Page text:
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Review: The Boxtrolls

Laika is on a roll. In the past couple of years the stop-motion animation studio behind Coraline (2009) and Paranorman (2012) has created original, technically innovative, and emotionally satisfying movies with a consistency reminiscent of Pixar's heyday.

Laika's latest movie, The Boxtrolls, continues their tradition of mixing horror with family films by using a combination of beautiful stop-motion and CGI. Based on Alan Snow's children's book, Here Be Monsters, The Boxtrolls follows a young orphaned boy raised by a group of underground, trash collecting creatures. When an exterminator tries to rid the town of boxtrolls to climb the social ladder, the boy must try to save his family and discover out his own identity.

The film is a moving, funny indictment of conformity. Although there are many clever visual jokes, there are also plenty of jokes aimed at the younger audience. While children will enjoy the humor, adults will appreciate the social commentary and the incredible craftsmanship that went into the character and set design. It is truly visually stunning, and is one of the few movies that benefits from the addition of 3D.

The titular creatures are funny and speak a cute gibberish language. The animators successfully convey their sentiments through tone, facial expressions, and body language. Unfortunately, the audience never quite forms the same emotional connection with the boxtrolls as we do with the human characters. The human characters just seem to have much more depth and personality.

Laika used a method called "replacement animation," a 3D printer created over 53,000 faces of the same characters with slightly different facial expressions.

Laika used a method called "replacement animation," a 3D printer created over 53,000 faces of the same characters with slightly different facial expressions.

The voice acting is outstanding. The film compiles an amazing cast, from Elle Fanning, to Nick Frost, to Tracy Morgan, to Jared Harris.

The obvious standout, however, is an incredible performance by a cockney-accented Sir Ben Kingsley, playing the villainous exterminator Archibald Snatcher. His character's desperation to move up in society is nuanced and consistently entertaining. That mixed with his many physical transformations makes every minute he is on screen a joy to watch.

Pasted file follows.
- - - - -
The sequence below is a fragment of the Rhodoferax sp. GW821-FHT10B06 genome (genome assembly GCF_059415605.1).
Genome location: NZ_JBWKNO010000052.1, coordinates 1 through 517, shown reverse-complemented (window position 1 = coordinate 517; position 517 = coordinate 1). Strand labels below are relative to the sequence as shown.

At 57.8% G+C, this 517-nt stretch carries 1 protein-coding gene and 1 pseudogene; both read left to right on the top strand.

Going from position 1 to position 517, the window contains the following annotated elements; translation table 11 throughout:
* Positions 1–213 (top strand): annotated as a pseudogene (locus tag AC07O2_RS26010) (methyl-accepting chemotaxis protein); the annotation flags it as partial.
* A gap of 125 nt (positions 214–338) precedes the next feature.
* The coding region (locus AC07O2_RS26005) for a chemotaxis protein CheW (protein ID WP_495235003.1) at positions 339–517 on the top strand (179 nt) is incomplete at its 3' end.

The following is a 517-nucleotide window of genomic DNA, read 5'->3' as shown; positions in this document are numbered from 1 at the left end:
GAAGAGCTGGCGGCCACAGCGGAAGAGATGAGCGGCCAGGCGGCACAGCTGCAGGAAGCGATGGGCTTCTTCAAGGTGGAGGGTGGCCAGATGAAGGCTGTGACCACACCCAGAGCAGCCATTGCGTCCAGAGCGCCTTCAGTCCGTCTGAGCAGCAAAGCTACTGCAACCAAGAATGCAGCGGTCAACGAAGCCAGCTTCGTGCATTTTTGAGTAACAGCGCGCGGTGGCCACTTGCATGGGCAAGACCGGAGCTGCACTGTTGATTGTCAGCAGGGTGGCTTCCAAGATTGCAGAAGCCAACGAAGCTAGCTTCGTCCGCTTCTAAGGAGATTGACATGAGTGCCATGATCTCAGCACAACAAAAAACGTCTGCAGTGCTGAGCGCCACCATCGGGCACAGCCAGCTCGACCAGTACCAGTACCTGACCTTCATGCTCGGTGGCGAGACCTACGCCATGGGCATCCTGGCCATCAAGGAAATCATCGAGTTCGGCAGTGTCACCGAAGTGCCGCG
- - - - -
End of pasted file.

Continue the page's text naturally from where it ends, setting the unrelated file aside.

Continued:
Some of the best humor in the film comes from meta and self-aware jokes told by Snatcher's group of thugs. This film, more than any previous Laika movie, offers interesting glimpses into the behind the scenes process of making a stop-motion film. 

It took 1.5 years to film The Boxtrolls, a good day netted 2 seconds of footage.

It took 1.5 years to film The Boxtrolls, a good day netted 2 seconds of footage.

Laika has a remarkable record of progressiveness when it comes to social issues. Paranorman has a teenaged jock who came out as gay at the end of the movie, and the teaser trailer for The Boxtrolls offers a heartwarming message that families come in all shapes and sizes. In the film itself, there are a few jokes about a man cross dressing as a woman that seemed a little outdated. However, the jokes were not at the expense of the cross dresser, rather the film portrayed the cross dressing as advantageous to the character.

Overall, the film is visually stunning, offering plenty of cute creatures and jokes for children, as well as social commentary from nuanced characters for the adults. A couple minor plot twists might be obvious before the surprise is revealed and explained in full, but the journey is still fun and moving. It all comes together to make one the best animated film of the year so far.

The Boxtrolls comes out September 26, 2014

Rating: 8.5/10 Stars